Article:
Hong Kong postpones elections for a year ‘over virus concerns’

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The Hong Kong government has postponed September’s parliamentary elections by a year, saying it’s necessary amid an increase in coronavirus infections.

Hong Kong is currently experiencing a spike in Covid-19 infections, and reported 121 new cases on Friday.

However, the opposition has accused the govt of using the pandemic as a pretext to prevent people from voting.

On Thursday, the govt banned 12 pro-democracy candidates from running within the elections.

Opposition activists had hoped to get a majority within the legislature (LegCo) in September’s poll, capitalising on anger at Beijing’s imposition of a controversial national security law in Hong Kong , and fears that the territory’s freedoms are being eroded.

Pro-democracy candidates had made unprecedented gains in last year’s district council elections, winning 17 out of 18 councils.

Chief Executive Carrie Lam said she would invoke emergency powers to postpone the elections, adding that “this is that the most difficult decision I’ve remodeled the past seven months.”

How bad is that the pandemic in Hong Kong?
Hong Kong has had quite 100 daily new cases, for 10 days during a row.

The overall numbers are still less than those of the many other places – but the spike comes after Hong Kong seemed to have contained the outbreak, with weeks of few or no local infections.

Now, it’s experiencing what’s been described as a “third wave” of infections, and on Wednesday, Ms Lam said the town was on the verge of a “large-scale outbreak”, which could cause hospitals to “collapse”.

Health experts have told the BBC that, with the reintroduction of social distancing measures, the speed of infection appears to possess slowed, and that they hope Hong Kong are going to be back to shut to zero local infections within four to 6 weeks.

The city has introduced tough new measures to combat the virus, banning gatherings of quite two people.

What’s the argument for postponing elections?
The territory has had quite 3,200 confirmed infections, and 27 deaths, from the virus.

Ms Lam said Hong Kong’s pandemic was in “its worst situation since January” and “as community spread continues, the danger of a large-scale outbreak will increase”.

She said that with 4.4m registered voters in Hong Kong , the elections would involve “a large-scale gathering and an immense infection risk”, while social distancing measures would prevent candidates from canvassing.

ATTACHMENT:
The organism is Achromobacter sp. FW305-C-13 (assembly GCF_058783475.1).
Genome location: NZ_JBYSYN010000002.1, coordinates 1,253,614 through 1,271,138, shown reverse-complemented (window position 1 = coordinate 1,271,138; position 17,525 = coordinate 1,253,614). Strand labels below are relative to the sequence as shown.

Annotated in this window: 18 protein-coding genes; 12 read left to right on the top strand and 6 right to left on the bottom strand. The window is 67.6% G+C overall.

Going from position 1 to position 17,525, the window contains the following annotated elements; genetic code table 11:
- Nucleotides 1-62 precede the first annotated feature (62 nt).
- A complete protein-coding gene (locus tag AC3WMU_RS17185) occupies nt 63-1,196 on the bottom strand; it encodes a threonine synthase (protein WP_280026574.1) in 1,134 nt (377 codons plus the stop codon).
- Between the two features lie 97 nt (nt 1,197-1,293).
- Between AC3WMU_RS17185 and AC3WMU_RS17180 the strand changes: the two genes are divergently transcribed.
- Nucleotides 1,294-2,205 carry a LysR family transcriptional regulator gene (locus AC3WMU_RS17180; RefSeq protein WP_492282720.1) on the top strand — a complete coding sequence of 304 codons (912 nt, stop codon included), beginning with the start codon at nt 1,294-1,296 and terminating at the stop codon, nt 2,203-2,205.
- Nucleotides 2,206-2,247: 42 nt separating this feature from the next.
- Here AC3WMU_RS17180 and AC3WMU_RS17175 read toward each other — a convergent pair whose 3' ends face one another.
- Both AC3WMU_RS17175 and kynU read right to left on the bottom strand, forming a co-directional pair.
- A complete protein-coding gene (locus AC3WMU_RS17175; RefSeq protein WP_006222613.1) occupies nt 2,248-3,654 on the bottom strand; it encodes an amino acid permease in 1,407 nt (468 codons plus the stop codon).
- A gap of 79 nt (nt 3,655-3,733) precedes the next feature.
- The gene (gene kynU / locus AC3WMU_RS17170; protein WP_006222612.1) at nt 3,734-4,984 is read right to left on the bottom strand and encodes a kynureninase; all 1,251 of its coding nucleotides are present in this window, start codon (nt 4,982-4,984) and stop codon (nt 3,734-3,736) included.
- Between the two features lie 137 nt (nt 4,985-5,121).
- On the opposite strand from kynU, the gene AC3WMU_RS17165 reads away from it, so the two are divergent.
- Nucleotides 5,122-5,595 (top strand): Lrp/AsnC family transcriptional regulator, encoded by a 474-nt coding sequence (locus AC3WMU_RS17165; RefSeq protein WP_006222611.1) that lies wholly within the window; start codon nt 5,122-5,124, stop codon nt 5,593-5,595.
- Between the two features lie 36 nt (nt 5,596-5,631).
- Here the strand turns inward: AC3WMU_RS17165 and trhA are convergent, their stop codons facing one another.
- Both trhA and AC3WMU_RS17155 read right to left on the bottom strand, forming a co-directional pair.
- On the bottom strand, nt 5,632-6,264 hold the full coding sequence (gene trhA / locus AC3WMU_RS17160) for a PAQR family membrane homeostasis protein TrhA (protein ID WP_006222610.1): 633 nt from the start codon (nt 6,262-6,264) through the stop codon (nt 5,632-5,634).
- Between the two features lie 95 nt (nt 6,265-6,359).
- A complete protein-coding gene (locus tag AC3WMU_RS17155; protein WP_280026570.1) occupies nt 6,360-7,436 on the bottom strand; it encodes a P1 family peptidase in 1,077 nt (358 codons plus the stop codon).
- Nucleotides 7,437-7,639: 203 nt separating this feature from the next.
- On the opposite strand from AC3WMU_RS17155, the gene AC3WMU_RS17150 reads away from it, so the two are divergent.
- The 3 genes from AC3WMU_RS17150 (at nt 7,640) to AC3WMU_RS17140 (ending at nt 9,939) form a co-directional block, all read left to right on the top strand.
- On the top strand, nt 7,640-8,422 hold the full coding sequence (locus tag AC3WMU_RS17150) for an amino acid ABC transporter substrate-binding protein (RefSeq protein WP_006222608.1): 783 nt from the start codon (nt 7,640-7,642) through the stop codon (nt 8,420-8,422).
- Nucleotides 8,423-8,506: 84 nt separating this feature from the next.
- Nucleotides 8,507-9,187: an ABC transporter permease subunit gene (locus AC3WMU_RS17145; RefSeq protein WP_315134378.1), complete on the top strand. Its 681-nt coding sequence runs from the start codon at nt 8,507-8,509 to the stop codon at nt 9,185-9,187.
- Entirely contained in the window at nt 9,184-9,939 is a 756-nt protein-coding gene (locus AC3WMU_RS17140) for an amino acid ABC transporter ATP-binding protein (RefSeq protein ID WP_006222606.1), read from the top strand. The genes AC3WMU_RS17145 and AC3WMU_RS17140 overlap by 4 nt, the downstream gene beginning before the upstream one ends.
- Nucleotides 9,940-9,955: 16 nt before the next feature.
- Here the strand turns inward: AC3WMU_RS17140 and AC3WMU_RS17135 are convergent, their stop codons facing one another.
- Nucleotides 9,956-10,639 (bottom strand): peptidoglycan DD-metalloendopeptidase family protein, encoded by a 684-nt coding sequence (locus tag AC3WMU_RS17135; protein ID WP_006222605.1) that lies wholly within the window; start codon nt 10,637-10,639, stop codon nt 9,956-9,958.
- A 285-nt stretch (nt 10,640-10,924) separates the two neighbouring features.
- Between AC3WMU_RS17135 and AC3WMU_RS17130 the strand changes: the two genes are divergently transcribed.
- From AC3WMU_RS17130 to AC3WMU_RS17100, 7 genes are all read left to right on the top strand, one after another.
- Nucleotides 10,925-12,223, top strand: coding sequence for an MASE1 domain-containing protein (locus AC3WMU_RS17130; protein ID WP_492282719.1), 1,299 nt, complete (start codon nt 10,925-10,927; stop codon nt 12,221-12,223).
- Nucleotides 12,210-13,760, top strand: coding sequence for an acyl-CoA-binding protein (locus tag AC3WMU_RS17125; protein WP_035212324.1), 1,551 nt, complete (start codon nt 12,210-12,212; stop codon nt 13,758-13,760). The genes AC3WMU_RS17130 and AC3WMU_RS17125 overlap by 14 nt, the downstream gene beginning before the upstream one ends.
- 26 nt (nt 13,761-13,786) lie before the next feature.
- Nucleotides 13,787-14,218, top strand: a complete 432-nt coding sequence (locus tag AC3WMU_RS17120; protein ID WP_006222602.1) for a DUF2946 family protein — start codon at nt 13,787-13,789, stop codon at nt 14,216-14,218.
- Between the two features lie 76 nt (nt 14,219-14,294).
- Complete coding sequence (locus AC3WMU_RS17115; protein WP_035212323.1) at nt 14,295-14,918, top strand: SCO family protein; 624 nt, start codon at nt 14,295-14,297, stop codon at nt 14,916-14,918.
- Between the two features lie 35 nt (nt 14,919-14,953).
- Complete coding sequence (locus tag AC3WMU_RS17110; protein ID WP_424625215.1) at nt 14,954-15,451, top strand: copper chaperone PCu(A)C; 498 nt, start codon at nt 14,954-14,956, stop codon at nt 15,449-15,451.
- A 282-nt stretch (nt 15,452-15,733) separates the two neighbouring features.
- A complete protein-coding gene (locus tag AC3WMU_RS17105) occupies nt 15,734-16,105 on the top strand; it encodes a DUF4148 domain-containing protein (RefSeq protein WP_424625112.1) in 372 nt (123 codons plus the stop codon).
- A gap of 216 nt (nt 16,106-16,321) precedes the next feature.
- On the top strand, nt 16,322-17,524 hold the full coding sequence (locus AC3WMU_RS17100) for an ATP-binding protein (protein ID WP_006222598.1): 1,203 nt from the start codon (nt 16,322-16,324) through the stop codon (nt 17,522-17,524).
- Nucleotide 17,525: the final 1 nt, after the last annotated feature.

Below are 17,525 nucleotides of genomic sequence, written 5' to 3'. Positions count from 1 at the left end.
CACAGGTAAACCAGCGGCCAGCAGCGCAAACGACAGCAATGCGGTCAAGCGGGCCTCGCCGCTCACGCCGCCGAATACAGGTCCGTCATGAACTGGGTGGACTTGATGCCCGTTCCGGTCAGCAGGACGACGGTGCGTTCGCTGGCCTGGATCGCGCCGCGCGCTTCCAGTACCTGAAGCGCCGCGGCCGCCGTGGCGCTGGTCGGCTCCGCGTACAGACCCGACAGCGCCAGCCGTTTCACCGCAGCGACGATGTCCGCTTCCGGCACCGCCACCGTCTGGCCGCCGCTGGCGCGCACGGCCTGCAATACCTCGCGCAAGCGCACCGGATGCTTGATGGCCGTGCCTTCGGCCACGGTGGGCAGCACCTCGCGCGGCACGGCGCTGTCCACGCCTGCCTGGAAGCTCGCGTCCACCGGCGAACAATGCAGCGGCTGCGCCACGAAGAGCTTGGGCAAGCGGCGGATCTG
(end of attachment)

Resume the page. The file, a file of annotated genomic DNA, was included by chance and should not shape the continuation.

She also said that proceeding with elections in September would pose a specific risk to elderly voters, which Hong Kong had many registered voters in China , and overseas, who would be unable to require part within the elections while border quarantine measures were in situ .

What’s the argument against delaying the polls?
Opposition politicians say that, under local election laws, the polls can only be postponed by 14 days, which a extended delay would “trigger a constitutional crisis within the city”.

Lawmaker Tanya Chan said she suspected pro-government politicians were more concerned about “their own election prospects” instead of “the severity of the pandemic”.

Some experts have suggested that measures might be put into place to form elections safer, like reducing waiting times at polling stations – which a delay of an entire year isn’t necessary.

What produce other governments done?
At least 68 countries or territories postponed elections thanks to Covid-19, while 49 places held elections as planned, says the International Institute for Democracy and Electoral Assistance.

Singapore held its election earlier this month – and had its highest turnout in recent years, says Eugene Tan, a law professor and political commentator at Singapore Management University.

“There isn’t an honest time for an election during an epidemic ,” he says, but the vote went ahead with several safety measures in situ and “demonstrates that it’s possible to guard public health whilst people set about exercising their democratic right to vote.”

How does the legislature work?
The legislature – or LegCo – helps to form and amend Hong Kong’s laws.

It is made from 70 seats – but only 35 of those seats are directly voted for by the general public .

Another 30 seats represent “functional constituencies” – these are voted for by smaller groups representing special interests, primarily businesses, banking and trade. Historically these sectors are largely pro-Beijing.

The last five seats are made from district councillors who are elected by the general public to take a seat on LegCo.

This system, where only a proportion of LegCo councillors are chosen by the general public , has been called undemocratic by critics but supporters of the system say it helps avoid populism and protects Hong Kong’s business interests.

Source: bbc news

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